Great fall outdoor activity: Make a nature collection at the arboretum
Photo: Fiona Cohen
Kids are great collectors.
Whether it’s trading cards or bottle caps or seashells, they like to accumulate a variety of specimens, and then sort them and arrange them by category or type. And fall is a good time for those disposed toward collecting, with trees dropping leaves and seeds, and sometimes other things. Though these should only be temporary collections. Few of the things you find in the woods will will stay the same after you collect them. The brilliant colors of leaves fade, and seeds shrivel and lose their gloss. If you want a keepsake, it's best to take photographs, and leave the leaves and seeds behind to add to the soil of the forest floor.
And one of the best places to make a fall collection is the Washington Park Arboretum. For one thing, it’s a collection itself. Its 239 acres are packed with thousands trees from all over the world, gathered by generations of University of Washington horticulturists. Where better to get a look at nature’s variety?
As you look around, here are some things to keep in mind:
You know how when you are painting a picture, you mix colors to get just the right shade? Well, leaves are a mixture of colors, too. As they grow on the tree, most leaves are a mixture of three kinds of colors: There’s the green chlorophyll that it uses to turn sunlight into food energy, there are some yellowish colors called carotenoids, and there is the brown of the cell walls.
In the fall, as the weather gets colder, the green chlorophyll breaks down, so that we can see the yellow color of the carotenoids. Eventually, after the leaf falls, the carotenoids break down too, leaving a brown color. That’s what happens in many leaves.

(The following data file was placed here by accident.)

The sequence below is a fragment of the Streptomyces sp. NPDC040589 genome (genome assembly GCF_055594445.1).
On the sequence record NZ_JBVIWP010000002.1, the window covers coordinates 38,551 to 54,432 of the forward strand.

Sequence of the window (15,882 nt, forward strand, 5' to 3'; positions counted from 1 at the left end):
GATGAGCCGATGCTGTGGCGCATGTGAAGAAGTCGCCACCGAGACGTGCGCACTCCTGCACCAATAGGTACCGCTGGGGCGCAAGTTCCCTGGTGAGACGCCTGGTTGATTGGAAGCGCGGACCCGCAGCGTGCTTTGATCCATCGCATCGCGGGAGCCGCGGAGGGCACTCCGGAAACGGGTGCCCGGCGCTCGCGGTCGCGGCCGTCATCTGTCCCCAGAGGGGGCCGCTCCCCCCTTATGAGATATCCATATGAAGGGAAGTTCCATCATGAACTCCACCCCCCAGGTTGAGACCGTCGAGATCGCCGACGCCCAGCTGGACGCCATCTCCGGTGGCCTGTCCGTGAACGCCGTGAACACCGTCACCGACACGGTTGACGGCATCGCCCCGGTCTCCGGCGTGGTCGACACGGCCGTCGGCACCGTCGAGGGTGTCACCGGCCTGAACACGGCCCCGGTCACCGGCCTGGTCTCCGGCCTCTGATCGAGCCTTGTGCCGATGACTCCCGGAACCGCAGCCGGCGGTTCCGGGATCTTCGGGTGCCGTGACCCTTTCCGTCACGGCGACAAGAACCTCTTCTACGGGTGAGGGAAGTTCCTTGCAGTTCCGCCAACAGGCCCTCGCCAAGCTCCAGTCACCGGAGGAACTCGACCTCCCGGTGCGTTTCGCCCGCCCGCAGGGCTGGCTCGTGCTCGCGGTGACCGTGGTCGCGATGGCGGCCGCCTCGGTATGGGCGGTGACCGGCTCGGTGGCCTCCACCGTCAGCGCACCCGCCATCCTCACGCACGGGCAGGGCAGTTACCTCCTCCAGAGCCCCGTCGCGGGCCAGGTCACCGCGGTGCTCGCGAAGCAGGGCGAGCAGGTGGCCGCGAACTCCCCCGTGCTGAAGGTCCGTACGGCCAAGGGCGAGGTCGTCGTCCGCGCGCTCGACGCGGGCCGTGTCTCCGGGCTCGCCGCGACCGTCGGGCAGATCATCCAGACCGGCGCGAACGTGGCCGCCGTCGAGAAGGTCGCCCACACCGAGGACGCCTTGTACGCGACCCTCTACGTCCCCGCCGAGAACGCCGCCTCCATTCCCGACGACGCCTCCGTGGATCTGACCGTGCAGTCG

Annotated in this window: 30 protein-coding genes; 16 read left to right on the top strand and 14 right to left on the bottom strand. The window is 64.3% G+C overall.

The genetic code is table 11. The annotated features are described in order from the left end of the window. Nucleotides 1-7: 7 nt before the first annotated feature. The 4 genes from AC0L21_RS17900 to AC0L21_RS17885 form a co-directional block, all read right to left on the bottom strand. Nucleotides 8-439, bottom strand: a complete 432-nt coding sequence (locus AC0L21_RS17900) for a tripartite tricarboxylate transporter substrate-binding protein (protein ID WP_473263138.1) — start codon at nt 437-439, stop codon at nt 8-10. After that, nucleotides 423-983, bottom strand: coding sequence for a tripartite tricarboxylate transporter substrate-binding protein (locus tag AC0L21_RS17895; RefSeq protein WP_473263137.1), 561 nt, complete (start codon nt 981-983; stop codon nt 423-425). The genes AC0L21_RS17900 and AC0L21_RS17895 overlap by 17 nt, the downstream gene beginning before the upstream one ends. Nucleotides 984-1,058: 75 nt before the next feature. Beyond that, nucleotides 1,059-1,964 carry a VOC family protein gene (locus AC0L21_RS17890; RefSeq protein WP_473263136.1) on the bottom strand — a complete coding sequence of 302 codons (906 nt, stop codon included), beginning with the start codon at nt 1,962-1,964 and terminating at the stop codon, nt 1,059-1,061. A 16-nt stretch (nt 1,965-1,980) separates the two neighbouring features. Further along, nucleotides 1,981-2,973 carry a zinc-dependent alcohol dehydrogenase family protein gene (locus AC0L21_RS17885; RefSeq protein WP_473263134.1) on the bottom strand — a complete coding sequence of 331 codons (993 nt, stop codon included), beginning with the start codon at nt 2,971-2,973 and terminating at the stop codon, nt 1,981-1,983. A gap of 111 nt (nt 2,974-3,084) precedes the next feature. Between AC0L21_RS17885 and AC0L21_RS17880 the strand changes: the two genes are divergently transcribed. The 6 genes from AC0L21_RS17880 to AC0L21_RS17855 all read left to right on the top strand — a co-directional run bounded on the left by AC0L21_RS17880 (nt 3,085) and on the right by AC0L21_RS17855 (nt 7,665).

But in some, there is a fourth color at work: anthocyanins that turn leaves vivid red and purple.
What do these red pigments do for the tree? That’s a question that tree scientists are figuring out. Maybe it helps the tree hold on to nutrients. Maybe it acts like a kind of sunscreen. Maybe it sometimes keeps pests away.
As you pick up leaves, take a look at them. Can you find which of the different kinds of colors are showing? On a given tree, are all the leaves the same color? If they aren’t, why do you think that would happen?
Seeds come in all kinds of shapes and packages. The reason is that they need to travel. Underneath the parent tree is not a good place for a new tree to grow. So plants shape their seeds to go places.
Some seeds can be carried on the wind. Maple seeds are each attached to a big wing. When you drop one, the wing goes in a circle, like a helicopter blade. The twirling makes the seed fall more slowly, so if it is windy, it can travel farther.
Other seeds rely on animals to carry them places. Strawberry trees have bright colored fruits that are eaten by birds, and the birds poop out the seeds later. (If a wild fruit is brightly colored, it means birds are the creatures transporting the seeds. Most mammals don’t see color very well.)
Other trees, such as oaks, rely on animals that stockpile seeds for the winter. Squirrels and jays gather acorns and stash them in hiding places for later eating. The animals have excellent memories, and most of the seeds will get eaten. But maybe they’ll hide away more food they can eat. Or maybe some of the squirrels will die before the eat their winter’s stores. That’s enough for a few acorns to become trees.
Other trees that rely on seed-eating animals: horse chestnuts. Horse chestnuts, a common street tree, has spiky fruits that contain richly brown, beautifully smooth seeds. British people call them “conkers” and kids in Britain play a game with them. You might want to check it out if you have a young anglophile. Horse chestnuts are poisonous to a lot of mammals, including humans and horses, but squirrels do eat them.
Douglas firs have a combination strategy: The seeds have wings and can sail on the wind, but more often animals cut the cones down and store them to eat later.
Shorepines take another tack. Some of the seeds fly on the wind year to year. Others are in cones that stay on the tree, gummed up with tree sap. If there’s a fire, the cone will open up, releasing the seeds.
Around the arboretum, you can find a variety of odd seeds.
When you find a seed, take a look at it. See if you can figure out what strategies the trees are using.